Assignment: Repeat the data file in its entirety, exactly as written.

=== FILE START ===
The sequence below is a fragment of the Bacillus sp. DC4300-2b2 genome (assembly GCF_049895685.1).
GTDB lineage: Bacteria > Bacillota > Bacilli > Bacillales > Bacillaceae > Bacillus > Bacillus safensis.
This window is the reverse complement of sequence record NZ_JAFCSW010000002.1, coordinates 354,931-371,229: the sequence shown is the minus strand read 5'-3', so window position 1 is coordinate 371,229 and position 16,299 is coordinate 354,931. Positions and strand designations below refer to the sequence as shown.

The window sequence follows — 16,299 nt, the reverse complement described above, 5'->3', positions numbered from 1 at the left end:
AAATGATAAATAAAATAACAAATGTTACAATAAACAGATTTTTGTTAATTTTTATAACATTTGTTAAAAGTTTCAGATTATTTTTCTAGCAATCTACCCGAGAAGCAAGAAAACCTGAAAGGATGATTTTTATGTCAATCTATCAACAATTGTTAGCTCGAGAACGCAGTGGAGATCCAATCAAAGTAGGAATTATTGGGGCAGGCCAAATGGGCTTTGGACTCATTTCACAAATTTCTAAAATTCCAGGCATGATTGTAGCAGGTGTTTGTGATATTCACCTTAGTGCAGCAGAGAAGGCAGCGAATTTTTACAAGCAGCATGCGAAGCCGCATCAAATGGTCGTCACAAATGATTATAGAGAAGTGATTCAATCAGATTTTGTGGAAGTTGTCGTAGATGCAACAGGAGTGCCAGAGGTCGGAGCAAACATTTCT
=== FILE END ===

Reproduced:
The sequence below is a fragment of the Bacillus sp. DC4300-2b2 genome (assembly GCF_049895685.1).
GTDB lineage: Bacteria > Bacillota > Bacilli > Bacillales > Bacillaceae > Bacillus > Bacillus safensis.
This window is the reverse complement of sequence record NZ_JAFCSW010000002.1, coordinates 354,931-371,229: the sequence shown is the minus strand read 5'-3', so window position 1 is coordinate 371,229 and position 16,299 is coordinate 354,931. Positions and strand designations below refer to the sequence as shown.

The window sequence follows — 16,299 nt, the reverse complement described above, 5'->3', positions numbered from 1 at the left end:
AAATGATAAATAAAATAACAAATGTTACAATAAACAGATTTTTGTTAATTTTTATAACATTTGTTAAAAGTTTCAGATTATTTTTCTAGCAATCTACCCGAGAAGCAAGAAAACCTGAAAGGATGATTTTTATGTCAATCTATCAACAATTGTTAGCTCGAGAACGCAGTGGAGATCCAATCAAAGTAGGAATTATTGGGGCAGGCCAAATGGGCTTTGGACTCATTTCACAAATTTCTAAAATTCCAGGCATGATTGTAGCAGGTGTTTGTGATATTCACCTTAGTGCAGCAGAGAAGGCAGCGAATTTTTACAAGCAGCATGCGAAGCCGCATCAAATGGTCGTCACAAATGATTATAGAGAAGTGATTCAATCAGATTTTGTGGAAGTTGTCGTAGATGCAACAGGAGTGCCAGAGGTCGGAGCAAACATTTCT